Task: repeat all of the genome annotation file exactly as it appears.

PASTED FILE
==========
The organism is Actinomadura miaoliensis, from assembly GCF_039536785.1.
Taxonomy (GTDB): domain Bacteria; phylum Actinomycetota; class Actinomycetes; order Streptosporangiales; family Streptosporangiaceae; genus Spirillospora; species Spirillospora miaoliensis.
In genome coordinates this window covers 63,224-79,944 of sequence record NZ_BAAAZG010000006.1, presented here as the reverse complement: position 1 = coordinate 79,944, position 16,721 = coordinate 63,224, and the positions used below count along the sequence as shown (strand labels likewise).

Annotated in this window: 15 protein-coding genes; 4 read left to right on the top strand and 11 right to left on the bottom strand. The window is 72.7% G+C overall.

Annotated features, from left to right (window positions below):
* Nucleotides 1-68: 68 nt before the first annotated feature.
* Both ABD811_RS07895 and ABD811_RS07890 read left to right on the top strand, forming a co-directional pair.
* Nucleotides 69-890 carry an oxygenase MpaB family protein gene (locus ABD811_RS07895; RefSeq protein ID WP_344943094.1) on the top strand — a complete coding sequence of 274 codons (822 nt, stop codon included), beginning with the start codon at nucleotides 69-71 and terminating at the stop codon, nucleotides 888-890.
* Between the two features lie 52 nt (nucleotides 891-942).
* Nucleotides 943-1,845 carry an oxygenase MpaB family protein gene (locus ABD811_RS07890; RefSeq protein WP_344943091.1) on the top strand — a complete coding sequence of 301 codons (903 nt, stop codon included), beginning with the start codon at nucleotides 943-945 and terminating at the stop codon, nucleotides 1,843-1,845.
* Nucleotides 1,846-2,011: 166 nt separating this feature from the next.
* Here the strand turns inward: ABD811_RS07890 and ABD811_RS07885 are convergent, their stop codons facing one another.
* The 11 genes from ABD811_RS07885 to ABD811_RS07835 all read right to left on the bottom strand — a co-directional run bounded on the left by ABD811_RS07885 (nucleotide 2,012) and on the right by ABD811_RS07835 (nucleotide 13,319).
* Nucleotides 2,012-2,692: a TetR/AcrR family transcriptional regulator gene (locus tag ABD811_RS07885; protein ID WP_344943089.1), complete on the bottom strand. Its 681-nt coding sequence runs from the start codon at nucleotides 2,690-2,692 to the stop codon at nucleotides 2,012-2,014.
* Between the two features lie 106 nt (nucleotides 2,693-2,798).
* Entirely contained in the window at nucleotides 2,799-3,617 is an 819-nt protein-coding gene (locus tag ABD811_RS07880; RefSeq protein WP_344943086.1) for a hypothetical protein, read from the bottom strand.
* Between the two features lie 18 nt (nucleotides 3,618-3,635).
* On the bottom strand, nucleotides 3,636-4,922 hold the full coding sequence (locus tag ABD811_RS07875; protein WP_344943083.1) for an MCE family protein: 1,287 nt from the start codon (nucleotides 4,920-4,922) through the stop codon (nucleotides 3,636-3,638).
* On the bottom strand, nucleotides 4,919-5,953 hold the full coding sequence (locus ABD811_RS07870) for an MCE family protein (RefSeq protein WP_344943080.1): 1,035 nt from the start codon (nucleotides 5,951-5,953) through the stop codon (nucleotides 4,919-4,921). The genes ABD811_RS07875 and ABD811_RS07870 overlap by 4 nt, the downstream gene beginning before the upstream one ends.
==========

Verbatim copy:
The organism is Actinomadura miaoliensis, from assembly GCF_039536785.1.
Taxonomy (GTDB): domain Bacteria; phylum Actinomycetota; class Actinomycetes; order Streptosporangiales; family Streptosporangiaceae; genus Spirillospora; species Spirillospora miaoliensis.
In genome coordinates this window covers 63,224-79,944 of sequence record NZ_BAAAZG010000006.1, presented here as the reverse complement: position 1 = coordinate 79,944, position 16,721 = coordinate 63,224, and the positions used below count along the sequence as shown (strand labels likewise).

Annotated in this window: 15 protein-coding genes; 4 read left to right on the top strand and 11 right to left on the bottom strand. The window is 72.7% G+C overall.

Annotated features, from left to right (window positions below):
* Nucleotides 1-68: 68 nt before the first annotated feature.
* Both ABD811_RS07895 and ABD811_RS07890 read left to right on the top strand, forming a co-directional pair.
* Nucleotides 69-890 carry an oxygenase MpaB family protein gene (locus ABD811_RS07895; RefSeq protein ID WP_344943094.1) on the top strand — a complete coding sequence of 274 codons (822 nt, stop codon included), beginning with the start codon at nucleotides 69-71 and terminating at the stop codon, nucleotides 888-890.
* Between the two features lie 52 nt (nucleotides 891-942).
* Nucleotides 943-1,845 carry an oxygenase MpaB family protein gene (locus ABD811_RS07890; RefSeq protein WP_344943091.1) on the top strand — a complete coding sequence of 301 codons (903 nt, stop codon included), beginning with the start codon at nucleotides 943-945 and terminating at the stop codon, nucleotides 1,843-1,845.
* Nucleotides 1,846-2,011: 166 nt separating this feature from the next.
* Here the strand turns inward: ABD811_RS07890 and ABD811_RS07885 are convergent, their stop codons facing one another.
* The 11 genes from ABD811_RS07885 to ABD811_RS07835 all read right to left on the bottom strand — a co-directional run bounded on the left by ABD811_RS07885 (nucleotide 2,012) and on the right by ABD811_RS07835 (nucleotide 13,319).
* Nucleotides 2,012-2,692: a TetR/AcrR family transcriptional regulator gene (locus tag ABD811_RS07885; protein ID WP_344943089.1), complete on the bottom strand. Its 681-nt coding sequence runs from the start codon at nucleotides 2,690-2,692 to the stop codon at nucleotides 2,012-2,014.
* Between the two features lie 106 nt (nucleotides 2,693-2,798).
* Entirely contained in the window at nucleotides 2,799-3,617 is an 819-nt protein-coding gene (locus tag ABD811_RS07880; RefSeq protein WP_344943086.1) for a hypothetical protein, read from the bottom strand.
* Between the two features lie 18 nt (nucleotides 3,618-3,635).
* On the bottom strand, nucleotides 3,636-4,922 hold the full coding sequence (locus tag ABD811_RS07875; protein WP_344943083.1) for an MCE family protein: 1,287 nt from the start codon (nucleotides 4,920-4,922) through the stop codon (nucleotides 3,636-3,638).
* On the bottom strand, nucleotides 4,919-5,953 hold the full coding sequence (locus ABD811_RS07870) for an MCE family protein (RefSeq protein WP_344943080.1): 1,035 nt from the start codon (nucleotides 5,951-5,953) through the stop codon (nucleotides 4,919-4,921). The genes ABD811_RS07875 and ABD811_RS07870 overlap by 4 nt, the downstream gene beginning before the upstream one ends.